Weel, ye see, Tibbie an’ me gaed awa’ weel wast the Park, an’ taen up oor station close by the north wa’, where we managed, wi’ an unco sair fecht, to get a glisk o’ what was gaen on. Aboon the noisy hum o’ the multitude, we could hear the word o’ command uco hoarse an’ roopet-like, an’ we could see oor valiant Volunteers wheelin’ roond an’ marchin’ past the Commander-in-Chief. But, losh! when the shootin’ began, hoo Tibbie stood shakin’ in her shoon, skirlin’ like very mad, an’ expeckin’ every moment to be her last. She stappit her fingers in her lugs wi’ the view o’ deafenin’ the din, thinkin’ that what she didna hear, wadna harm her. After the firin’ was ower, Tibbie brichtened up considerably, an’ enlarged on the fine sicht in a truly rational manner. So, we stod an’ crackit awa’ as man an’ wife sid do. By-an’-bye I got in tow wi’ a customed—Andrew Spindleshanks by name—a real crackie sort o’ a bodie—wha was i’ the Local Militia half-a-century syne; an’ sae Andrew fell to describin’ a’ the science o’ sodgerin’, an’ hoo he was thocht to be the gleggest i’ the uptak amang a’ his comrades when he was i’ the sodgerin’ line, an’ so on the bodie gaed till I was like to be deaved wi’ his havers. On lookin’ ower my shoother, Tibbie had evaporatit. East an’ wast, sooth an’ north I lookit, but feint a styme could I see o’ Tibbie. I pairtit wi’ Andrew withoot hearin’ him to the Amen, an’ withoot biddin’ him guid-bye, an’ awa’ I scuddit through the crood an’ through the crood, examinin’ ilka female face I forgathered wi’, but nane o’ them answered to the description o’ Tibbie, na, no ane o’ them! The thocht struck me that she micht be woundit, an’ awa’ to the Infirmary, an’ sae I addressed a series o’ queries to a’ the policemen I could see, but nane o’ them could tell me onything father than the fack that they ken’d naething aboot naebody. Sae I huntit backwards an’ forwards for the better pairt o’ an oor, but no ae moothfu’ o’ intelligence could I extract, either frae friend or fremmet, that had the slichtest bearin’ on the subjeck on hand. At last an’ lang the sodgers began to quit the Park, havin’ got through wi’ their business, an’ sae I ran an’ tane up my quarters ootside the yett in order that if Tibbie should happen to pass that way, I micht clap an’ e’e upon her i’ the passin’. Sie a sea o’ humanity I’ve seldom seen as cam’ surgin’ an’ roarin’ through that style. Mony a Tibbie, auld an’ young, passed through; an’ mony a Tammas forbye mysel’, but amang a’ the Tibbies there was nae appeareance o’ my Tibbie. But that wasna the warst o’t, for as I was makin’ an unco narrow inspection o’ the crood, there comes an’ awfu’ spate o’ rascals pushin’ an’ drivin’ at ane anither’s heels as if the muckle mischief had been in them; an’ what did they no do, but knock an auld man ower a big illfaured stane that sticks up i’ the middle o’ the yettway, garrin’ him come wi’ yerk, head-foremost, amang my feet; ower I gaed on a’ fours, aff gaed my hat, an’ awa’ flew my siller-headed cane that has been the constant companion o’ my travels for the better pairt o’ half-a-century. I managed to sprachle up wi’ little endamagement o’ my corpus or cleedin’, My hat, or rather Jeames Witherspoon’s hat, for I’ve never hae’n time to gang doon to Reform Street for a new ane—my hat, I say, I recovered wi’ nae that little trouble, but my gude siller-headed cane I ne’er mair clappit an e’e on. I’m richt vexed aboot the loss o’ my staff—no for the intrinsic value o’ the thing, but for the sake o’ the honest man it ance belanged to, an’ for a’ the happy an’ holy recollections that the very sicht o’ it preserved fresh and green in “memory’s waste.” I’ve a guid mind to wreat a poetical lamentation ower the loss o’ my staff, but I’ve nae time to put the irons i’ the fire i’ the meantime.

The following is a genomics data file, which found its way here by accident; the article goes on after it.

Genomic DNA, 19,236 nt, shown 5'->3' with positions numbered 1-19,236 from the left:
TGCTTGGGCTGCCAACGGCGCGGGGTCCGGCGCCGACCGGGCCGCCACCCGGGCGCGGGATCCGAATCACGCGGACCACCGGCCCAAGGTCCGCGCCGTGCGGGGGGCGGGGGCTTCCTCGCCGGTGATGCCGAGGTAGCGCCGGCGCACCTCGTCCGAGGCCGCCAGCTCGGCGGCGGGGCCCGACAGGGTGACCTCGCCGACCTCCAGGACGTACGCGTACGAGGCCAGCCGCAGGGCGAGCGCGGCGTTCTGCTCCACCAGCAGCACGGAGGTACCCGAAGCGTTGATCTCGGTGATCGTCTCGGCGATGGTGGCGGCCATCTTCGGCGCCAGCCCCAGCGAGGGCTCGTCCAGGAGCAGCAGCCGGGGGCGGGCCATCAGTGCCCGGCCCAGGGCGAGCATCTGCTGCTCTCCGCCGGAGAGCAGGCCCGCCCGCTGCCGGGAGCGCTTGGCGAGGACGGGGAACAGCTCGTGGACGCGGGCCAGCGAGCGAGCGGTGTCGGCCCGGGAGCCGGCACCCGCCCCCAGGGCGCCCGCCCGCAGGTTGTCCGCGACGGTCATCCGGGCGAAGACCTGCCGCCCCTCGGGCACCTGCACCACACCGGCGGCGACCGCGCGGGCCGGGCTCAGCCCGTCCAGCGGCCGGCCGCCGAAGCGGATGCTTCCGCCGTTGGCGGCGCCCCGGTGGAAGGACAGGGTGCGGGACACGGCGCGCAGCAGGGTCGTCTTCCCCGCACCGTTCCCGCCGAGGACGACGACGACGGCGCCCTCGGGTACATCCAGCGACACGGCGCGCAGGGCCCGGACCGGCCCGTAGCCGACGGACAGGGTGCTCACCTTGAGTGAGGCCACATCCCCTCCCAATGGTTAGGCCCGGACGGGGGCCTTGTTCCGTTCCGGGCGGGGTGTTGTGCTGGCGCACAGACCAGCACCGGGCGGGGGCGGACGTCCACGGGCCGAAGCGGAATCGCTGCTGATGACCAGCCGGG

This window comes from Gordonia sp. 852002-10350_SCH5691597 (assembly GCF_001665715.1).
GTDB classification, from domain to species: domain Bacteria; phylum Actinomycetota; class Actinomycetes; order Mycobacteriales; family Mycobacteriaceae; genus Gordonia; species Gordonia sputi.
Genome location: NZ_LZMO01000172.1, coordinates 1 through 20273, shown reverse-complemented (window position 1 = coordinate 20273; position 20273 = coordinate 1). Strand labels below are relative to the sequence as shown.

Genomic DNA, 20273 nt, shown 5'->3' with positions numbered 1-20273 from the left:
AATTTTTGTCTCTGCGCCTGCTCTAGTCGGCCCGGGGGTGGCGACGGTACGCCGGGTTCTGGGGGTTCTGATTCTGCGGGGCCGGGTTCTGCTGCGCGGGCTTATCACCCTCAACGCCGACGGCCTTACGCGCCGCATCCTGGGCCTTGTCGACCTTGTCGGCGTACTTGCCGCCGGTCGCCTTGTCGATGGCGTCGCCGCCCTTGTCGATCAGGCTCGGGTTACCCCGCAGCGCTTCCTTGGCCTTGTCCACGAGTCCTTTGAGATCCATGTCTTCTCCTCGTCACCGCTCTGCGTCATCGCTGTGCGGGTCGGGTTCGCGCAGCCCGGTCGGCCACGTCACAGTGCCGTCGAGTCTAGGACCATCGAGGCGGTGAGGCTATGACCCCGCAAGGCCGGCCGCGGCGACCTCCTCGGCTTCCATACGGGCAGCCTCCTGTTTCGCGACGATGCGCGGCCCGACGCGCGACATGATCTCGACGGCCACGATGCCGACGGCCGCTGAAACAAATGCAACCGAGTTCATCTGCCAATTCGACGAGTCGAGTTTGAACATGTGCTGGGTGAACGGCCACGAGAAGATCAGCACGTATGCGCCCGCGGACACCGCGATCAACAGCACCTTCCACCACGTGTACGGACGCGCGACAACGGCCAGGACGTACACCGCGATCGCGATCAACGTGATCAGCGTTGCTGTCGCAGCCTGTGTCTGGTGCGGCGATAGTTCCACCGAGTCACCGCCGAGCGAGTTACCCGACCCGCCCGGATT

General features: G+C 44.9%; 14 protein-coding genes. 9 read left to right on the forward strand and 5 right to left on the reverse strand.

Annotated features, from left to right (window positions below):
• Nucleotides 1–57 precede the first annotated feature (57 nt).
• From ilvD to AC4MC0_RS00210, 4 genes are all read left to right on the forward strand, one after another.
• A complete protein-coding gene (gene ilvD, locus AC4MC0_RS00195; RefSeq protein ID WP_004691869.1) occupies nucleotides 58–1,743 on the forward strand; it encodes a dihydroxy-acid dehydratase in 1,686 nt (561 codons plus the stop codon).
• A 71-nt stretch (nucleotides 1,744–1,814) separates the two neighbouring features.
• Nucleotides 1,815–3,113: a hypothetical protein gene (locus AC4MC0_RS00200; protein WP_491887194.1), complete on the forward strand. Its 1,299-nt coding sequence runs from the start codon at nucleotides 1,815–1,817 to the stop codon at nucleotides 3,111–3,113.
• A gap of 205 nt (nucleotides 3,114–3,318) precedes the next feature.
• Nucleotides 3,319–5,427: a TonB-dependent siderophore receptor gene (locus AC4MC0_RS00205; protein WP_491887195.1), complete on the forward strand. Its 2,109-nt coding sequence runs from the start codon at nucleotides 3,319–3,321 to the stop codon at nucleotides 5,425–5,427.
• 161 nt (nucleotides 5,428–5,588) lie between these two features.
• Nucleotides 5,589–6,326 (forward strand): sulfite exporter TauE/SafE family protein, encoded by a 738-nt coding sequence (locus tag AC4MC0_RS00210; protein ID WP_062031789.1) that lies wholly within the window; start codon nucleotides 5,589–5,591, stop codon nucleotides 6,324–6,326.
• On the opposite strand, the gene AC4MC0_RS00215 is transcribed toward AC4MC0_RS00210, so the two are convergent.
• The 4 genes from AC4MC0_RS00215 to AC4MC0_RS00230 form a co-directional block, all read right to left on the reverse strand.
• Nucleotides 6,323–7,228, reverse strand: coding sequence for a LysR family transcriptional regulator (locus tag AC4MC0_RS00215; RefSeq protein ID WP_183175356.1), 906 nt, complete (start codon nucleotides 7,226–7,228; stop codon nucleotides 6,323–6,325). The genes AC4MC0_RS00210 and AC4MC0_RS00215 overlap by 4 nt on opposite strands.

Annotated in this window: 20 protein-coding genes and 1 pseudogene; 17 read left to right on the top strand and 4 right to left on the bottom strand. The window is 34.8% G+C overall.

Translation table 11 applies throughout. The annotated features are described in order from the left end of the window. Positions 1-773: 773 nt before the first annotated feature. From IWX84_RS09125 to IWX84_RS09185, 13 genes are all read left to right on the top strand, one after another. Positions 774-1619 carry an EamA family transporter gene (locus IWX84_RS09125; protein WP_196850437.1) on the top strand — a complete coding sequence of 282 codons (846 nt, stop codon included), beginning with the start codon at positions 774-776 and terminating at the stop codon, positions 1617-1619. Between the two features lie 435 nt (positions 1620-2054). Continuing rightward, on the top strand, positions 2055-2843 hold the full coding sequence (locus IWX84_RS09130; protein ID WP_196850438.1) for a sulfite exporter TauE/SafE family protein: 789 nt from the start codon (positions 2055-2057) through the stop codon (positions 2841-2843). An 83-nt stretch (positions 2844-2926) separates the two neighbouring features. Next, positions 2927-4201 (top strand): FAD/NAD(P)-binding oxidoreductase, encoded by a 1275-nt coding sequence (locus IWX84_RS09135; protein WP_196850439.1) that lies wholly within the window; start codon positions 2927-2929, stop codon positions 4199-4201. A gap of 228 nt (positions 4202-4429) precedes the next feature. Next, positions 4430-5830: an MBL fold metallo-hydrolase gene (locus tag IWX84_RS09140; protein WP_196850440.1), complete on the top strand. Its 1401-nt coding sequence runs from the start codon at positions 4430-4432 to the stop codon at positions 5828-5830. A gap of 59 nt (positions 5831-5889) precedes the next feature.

I stood till I saw the last woman leave the Park, but naebody like Tibbie made her appearance, sae I had nae help for’t but juist gang my wa’s hame wi’ my thoom in my cheek. If she didna cast up at hame, I had my mind made up to alarm the toon aboot it, by gaen to the Police Office, an’ sendin’ the bell through the streets; but hoosomdever I didna need to proceed to extremities, for on stappin’ up the stair an’ liftin the sneck, I found Tibbie at the ae cheek o’ the fire, a hail in limb an’ lith, an’ Mrs Davidson at the ither cheek. I began blamin’ Tibbie wi’ desertin’ her colours, an’ she began upbraidin’ me for strappin’ awa frae her on the sly. The truth seemed to be that i’ the hurrybustle o’ the crowd Tibbie had tint sicht o’ me, as I had tint sicht o’ her, an’ sae we were baith runnin’ hither an’ thither seekin’ ane anither. As the disappointment had been mutual therefore, there was nae use sayin’ ony mair aboot it. “But, i’ the name o ‘gudeness, Tibbie,” quoth I, “whare hae a’ thae bitties o’ window glass come frae that I see scattered ower the floor?” “Aye, ye may weel speer that, Tammas,” quoth she, “did ever onybody hear tell o’ the like o’t? Thae ill-behaved rascals at the mooth o’ the close—wha hae they no done but fling an iron spit through the window!” Sae Tibbie held up a lang sma’ iron rod, unco like a herrin’ spit, I maun needs say, but as like a rifleman’s ramrod as onything else. But hoo could a ramrod find its way into oor floorhead? That can only be accounted for by supposin’ that some o’ oor Barrack Park warriors had forgotten to tak’ oot his ramrod after loadin’, an’ sae on firin’ aff his rifle, the rod had by some means or ither found its way ower the hoose heads an’ through oor garret window. That’s my theory o’ the matter; but by what means soever it may hae come to intrude itsel’ on the privacy o’ my domicile, there it oondoubtedly is, an’ due warnicement is hereby given that, as it can be o’ nae use to onybody but to the owner thereof, if ony rifleman sid happen to find himsel’ minus his ramrod, he has naething mair to do but to apply to